On July 14, 2012, about 0715 eastern daylight time, an Aeronca 7CCM, N83977, operated by a private individual, was substantially damaged during a forced landing to a swamp, following a total loss of engine power during cruise flight near Ocklawaha, Florida. The airline transport pilot incurred minor injuries. The personal flight was conducted under the provisions of 14 Code of Federal Regulations Part 91. Visual meteorological conditions prevailed and no flight plan was filed for the local flight that departed Woods And Lakes Airpark (FA38), Ocklawaha, Florida, about 0700. Use your browsers 'back' function to return to synopsisReturn to Query Page
The pilot stated that the airplane was last fueled on April 15, 2012, and not flown until the accident flight. Prior to the flight, the pilot conducted a preflight inspection of the airplane, which included verifying that the fuel gauges indicated near full; however, he did not look in the fuel tanks. The pilot also drained the fuel sump and did not observe any contamination with the fuel.
About 15 minutes after takeoff, while flying over the local area, the airplane was about 1,000 feet above ground level and 3 miles west of FA38 when the engine suddenly began to lose power. The pilot established best glide speed and started to look around for a possible place to land. At the same time, he initiated emergency procedures, which included switching the fuel tanks, but the engine did not regain power. The pilot subsequently performed a forced landing to a swampy area. During the landing, the airplane traveled about 50 feet, nosed-over, and came to rest inverted.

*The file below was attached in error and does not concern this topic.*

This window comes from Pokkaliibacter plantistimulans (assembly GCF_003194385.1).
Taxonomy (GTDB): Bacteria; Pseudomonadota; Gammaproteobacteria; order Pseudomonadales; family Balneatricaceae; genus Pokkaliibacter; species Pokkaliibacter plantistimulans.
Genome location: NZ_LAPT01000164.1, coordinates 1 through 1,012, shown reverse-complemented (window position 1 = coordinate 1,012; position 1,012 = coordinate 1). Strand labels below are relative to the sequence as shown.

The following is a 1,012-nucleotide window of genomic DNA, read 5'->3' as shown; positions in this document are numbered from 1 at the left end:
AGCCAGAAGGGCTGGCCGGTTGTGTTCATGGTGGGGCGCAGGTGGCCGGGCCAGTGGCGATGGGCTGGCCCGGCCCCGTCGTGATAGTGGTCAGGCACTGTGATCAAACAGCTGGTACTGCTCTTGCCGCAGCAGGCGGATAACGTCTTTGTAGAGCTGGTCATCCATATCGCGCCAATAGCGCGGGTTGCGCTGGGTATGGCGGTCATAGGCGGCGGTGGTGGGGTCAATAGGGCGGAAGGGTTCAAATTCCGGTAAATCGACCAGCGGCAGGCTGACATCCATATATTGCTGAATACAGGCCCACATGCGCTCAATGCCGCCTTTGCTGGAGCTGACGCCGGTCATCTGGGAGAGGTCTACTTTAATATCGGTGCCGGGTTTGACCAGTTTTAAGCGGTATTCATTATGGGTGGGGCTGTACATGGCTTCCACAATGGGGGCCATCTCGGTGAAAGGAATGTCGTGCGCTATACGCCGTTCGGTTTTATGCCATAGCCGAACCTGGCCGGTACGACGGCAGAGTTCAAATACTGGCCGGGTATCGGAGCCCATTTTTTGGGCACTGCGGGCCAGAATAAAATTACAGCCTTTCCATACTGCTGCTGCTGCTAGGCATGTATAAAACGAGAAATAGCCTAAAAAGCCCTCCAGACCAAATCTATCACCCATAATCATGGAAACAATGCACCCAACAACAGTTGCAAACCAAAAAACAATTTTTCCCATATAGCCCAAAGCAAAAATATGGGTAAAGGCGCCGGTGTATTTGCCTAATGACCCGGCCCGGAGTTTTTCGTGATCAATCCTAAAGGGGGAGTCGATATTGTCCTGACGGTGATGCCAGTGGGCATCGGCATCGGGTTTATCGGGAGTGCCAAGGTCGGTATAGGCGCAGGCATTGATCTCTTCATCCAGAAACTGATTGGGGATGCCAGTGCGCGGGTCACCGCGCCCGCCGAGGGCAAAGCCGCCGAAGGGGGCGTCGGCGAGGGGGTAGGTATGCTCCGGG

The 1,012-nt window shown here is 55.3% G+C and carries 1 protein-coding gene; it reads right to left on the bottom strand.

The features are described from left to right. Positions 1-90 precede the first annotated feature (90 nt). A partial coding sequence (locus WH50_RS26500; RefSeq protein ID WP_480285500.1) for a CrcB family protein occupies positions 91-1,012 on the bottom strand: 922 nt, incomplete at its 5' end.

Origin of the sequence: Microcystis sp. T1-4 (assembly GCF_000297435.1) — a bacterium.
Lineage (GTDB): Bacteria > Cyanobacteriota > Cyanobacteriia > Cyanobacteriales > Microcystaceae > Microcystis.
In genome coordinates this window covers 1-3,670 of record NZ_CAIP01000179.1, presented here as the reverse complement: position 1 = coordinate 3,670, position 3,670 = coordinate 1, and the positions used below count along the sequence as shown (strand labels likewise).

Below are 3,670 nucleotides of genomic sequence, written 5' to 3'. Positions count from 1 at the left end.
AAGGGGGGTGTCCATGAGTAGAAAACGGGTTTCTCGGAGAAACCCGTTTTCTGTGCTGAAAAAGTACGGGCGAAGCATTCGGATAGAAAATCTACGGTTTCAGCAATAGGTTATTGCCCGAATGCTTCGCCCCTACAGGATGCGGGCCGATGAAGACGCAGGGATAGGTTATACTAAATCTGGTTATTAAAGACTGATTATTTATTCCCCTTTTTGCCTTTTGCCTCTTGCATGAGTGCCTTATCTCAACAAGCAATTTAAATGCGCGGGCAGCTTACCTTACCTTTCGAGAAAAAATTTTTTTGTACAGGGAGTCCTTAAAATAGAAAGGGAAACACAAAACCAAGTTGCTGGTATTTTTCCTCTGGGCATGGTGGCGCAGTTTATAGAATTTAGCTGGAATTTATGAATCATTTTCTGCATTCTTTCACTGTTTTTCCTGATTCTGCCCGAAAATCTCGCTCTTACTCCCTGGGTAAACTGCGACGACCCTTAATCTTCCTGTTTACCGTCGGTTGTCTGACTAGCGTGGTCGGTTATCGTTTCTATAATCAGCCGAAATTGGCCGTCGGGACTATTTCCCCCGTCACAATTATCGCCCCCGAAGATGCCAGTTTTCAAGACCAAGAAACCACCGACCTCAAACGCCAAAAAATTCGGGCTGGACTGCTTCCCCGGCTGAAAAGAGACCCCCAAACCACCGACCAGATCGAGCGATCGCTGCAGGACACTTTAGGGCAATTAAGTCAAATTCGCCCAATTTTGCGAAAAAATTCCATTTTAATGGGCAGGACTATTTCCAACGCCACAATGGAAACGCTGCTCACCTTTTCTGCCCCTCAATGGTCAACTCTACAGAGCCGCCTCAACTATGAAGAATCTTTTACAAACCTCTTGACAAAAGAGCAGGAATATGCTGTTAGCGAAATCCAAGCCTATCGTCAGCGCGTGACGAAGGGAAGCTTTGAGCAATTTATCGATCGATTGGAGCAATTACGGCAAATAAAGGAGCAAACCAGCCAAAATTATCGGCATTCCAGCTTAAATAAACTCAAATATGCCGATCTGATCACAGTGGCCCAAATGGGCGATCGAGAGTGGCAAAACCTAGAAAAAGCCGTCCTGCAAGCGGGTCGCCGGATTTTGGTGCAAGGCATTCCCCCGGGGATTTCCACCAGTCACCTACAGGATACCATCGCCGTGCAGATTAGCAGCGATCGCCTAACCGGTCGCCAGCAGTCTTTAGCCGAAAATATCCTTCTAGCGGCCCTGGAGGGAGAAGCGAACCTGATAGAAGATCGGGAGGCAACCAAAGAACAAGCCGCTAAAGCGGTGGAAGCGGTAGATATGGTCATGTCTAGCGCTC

According to a Federal Aviation Administration inspector, the firewall was damaged during the nose-over. Further examination of the airplane revealed that the fuel tanks were not compromised and did not leak any fuel into the swamp water. Examination of the fuel tanks did not reveal any fuel in them. Additionally, no fuel was observed in the fuel lines or carburetor. The inspector then conducted a leak test with water and the fuel tanks did not leak any water. The inspector also rotated the crankshaft by hand and confirmed crankshaft, camshaft, and valve train continuity to the rear accessory section of the engine.